Pressing my case. 

The finger-printing portion of the process was an ordeal unto its own.  

First of all, the Cherry Hill Police didn’t do it on site, I’d have to make an appointment in two weeks to get my prints done elsewhere at some for-profit private business.  Meanwhile I’m asking myself why do I have to pay some private company $57.50 to get my prints taken across town when they could just do it for free there at the station?  Since when do cops not take finger prints?  Besides, in two weeks my niece and nephew will be back in Texas so it’s all a moot point. Right?  Hell no. I was pretty dug in by then. 

Put me and my fingerprints on the schedule, I told the Chief!  Besides it was gonna take me that long to get my references all signed, sealed and delivered.  I may not end up purchasing a gun I recall thinking.  But I am gonna get the license to purchase one.

Two weeks later I got my prints taken, alongside a waiting room full of parolees and dead beat dads. I know this because I heard them discussing their, um, status when they checked in after me.  

Lovely. I’m there to comply with the law while everyone else is there because they broke the law.  What’s wrong with this picture?  It’s a wonder I didn’t walk out of there with a complex about Government overreach.  Like someone was coming to snatch the guns I don’t even really want.  It’s probably my own irrational snobbery, but it all kinda made me feel like a little bit less of a citizen.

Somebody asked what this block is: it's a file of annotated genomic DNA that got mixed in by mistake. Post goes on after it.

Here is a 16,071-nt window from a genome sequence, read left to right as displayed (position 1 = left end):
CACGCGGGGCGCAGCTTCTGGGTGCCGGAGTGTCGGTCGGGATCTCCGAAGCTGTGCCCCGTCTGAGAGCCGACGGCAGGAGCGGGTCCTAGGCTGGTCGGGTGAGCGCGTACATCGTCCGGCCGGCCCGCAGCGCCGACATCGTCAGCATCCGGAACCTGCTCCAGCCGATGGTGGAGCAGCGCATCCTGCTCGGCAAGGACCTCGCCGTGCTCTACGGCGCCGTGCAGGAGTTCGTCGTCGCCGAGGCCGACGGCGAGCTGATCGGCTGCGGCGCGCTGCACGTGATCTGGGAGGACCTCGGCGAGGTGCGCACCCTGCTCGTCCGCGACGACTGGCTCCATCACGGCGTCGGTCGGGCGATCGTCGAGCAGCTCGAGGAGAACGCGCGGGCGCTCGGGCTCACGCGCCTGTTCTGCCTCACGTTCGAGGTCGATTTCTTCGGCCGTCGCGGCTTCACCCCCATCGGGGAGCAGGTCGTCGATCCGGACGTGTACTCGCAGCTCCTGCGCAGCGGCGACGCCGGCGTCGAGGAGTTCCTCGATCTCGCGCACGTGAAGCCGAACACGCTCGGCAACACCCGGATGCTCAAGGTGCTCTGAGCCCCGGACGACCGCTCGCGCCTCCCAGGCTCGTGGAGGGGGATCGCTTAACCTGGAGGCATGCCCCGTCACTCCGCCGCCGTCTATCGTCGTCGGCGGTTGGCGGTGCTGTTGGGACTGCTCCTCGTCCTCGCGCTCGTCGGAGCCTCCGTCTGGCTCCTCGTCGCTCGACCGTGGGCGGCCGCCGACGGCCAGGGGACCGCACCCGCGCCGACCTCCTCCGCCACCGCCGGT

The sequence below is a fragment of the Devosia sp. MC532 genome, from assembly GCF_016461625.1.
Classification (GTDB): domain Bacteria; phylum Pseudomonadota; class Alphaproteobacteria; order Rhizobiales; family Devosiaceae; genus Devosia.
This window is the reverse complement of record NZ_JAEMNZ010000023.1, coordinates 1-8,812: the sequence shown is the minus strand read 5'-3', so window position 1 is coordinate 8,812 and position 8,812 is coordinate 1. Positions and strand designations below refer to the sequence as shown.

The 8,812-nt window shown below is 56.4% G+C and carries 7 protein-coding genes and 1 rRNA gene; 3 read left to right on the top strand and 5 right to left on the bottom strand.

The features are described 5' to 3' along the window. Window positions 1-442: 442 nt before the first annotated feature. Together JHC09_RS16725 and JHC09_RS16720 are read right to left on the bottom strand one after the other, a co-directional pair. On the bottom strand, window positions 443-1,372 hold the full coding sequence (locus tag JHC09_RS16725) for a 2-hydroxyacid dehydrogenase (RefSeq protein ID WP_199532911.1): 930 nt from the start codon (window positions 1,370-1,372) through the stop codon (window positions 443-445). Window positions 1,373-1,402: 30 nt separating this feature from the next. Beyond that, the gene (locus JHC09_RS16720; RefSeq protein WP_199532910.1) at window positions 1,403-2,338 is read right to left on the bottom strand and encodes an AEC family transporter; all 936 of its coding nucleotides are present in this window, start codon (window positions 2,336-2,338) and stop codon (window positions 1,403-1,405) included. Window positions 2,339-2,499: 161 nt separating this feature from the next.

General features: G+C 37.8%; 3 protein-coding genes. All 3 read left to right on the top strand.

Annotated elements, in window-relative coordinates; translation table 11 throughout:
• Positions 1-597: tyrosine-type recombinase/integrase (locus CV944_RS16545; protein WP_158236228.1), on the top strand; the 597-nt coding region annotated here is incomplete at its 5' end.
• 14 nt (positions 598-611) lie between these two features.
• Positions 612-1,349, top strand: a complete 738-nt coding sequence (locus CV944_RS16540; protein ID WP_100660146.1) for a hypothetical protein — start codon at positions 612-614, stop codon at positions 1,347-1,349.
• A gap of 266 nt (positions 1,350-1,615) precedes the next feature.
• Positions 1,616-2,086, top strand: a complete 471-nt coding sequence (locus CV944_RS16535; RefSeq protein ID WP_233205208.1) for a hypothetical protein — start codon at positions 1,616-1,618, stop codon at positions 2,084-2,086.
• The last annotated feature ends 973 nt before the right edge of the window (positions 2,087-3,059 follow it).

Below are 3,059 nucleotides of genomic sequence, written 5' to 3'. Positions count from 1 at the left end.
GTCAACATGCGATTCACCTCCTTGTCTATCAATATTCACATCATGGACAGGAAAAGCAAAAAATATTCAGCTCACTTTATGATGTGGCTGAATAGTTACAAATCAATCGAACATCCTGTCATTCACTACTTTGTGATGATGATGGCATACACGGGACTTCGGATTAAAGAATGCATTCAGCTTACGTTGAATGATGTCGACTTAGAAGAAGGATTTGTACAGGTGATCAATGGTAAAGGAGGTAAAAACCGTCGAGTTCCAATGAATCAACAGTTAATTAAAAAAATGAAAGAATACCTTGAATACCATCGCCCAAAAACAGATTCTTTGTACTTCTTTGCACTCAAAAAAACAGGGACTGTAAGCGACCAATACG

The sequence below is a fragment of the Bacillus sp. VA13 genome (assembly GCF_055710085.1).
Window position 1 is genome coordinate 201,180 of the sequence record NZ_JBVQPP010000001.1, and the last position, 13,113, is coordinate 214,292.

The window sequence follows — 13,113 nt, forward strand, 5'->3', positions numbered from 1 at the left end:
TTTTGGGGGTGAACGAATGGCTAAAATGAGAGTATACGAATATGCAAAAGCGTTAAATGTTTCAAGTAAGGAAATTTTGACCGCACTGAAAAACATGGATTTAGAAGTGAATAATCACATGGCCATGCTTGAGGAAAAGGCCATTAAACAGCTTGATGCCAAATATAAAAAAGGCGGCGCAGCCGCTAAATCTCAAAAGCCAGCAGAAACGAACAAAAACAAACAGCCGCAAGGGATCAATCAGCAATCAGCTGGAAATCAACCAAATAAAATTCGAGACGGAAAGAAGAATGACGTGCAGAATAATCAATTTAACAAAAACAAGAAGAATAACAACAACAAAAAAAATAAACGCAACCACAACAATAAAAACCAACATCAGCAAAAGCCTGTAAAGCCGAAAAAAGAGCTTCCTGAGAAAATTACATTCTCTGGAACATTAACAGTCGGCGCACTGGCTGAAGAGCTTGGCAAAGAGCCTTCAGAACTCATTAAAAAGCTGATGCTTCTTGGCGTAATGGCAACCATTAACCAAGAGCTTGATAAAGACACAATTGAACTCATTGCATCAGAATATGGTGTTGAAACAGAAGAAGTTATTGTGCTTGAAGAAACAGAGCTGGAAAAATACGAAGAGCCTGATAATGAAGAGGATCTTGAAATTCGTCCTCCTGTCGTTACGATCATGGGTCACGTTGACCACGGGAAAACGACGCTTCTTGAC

Suddenly I caught a big whiff of whatever it is that make gun nuts so, well, nutty. 

All this for the very same toy BB gun I had as a 6-year-old.

All in all, it took 4 1/2 weeks before my firearm permit finally arrived in the mail.  I was surprised it didn’t include a picture, which seemed curious, given the paces applicants are put through. I hadn’t planned to buy the BB gun, but now felt compelled to test the new ID see if they’d ask for a license (or something with a photo) as well.  They didn’t.  I could’ve been anybody. I think I started banging my head on the counter at that point. 

But that’s what it’s like to get a gum permit in Chris Christie’s New Jersey.  In fairness, many of our goofy gun laws preceded his administration. But Christie’s been in office over three years and he’s supposed to be getting the government out of our lives, right?  (Note to Marco Rubio and Rand Paul: feel free to cite me in your oppo research.) 

“A hot mess”

Based my limited experience, it seems like when gun laws are written (mostly) by liberals (like me) who don’t feel connected to gun culture you might end up with a hot-mess-of-a-law that makes it needlessly complicated for law-abiding tax-payers who wish to comply with the rules to acquire a gun for any non-crazy reason.  That’s our current model in New Jersey.  Our model which I believe is broken.

On the other hand, the gun laws coming out of Washington DC are dictated by the NRA to conservative handmaidens in the House and Senate who are beholden to tea party whack jobs primary voters and the gun lobby. The idea of some deranged lunatic assembling a deadly cache in a McDonald’s parking lot is chilling and infuriating.  With 40% of firearm transactions happening off the grid (via straw purchasing, for example,) it’s simply too easy for stupid people to get guns in America.  And we have the NRA and Republicans in Congress to blame for it. 

And that’s why, despite the Senate stalemate, we must work for a more robust universal background check for anyone in any state who chooses to purchase a firearm.  We don’t need another (Columbine, Aurora, Newtown, Tucson, et al) to prove why background checks are so critical.  

I just hope the national model for firearms screening won’t follow New Jersey’s reactionary template.   Laws from Trenton only Slightly less crappy than Gun Laws from Washington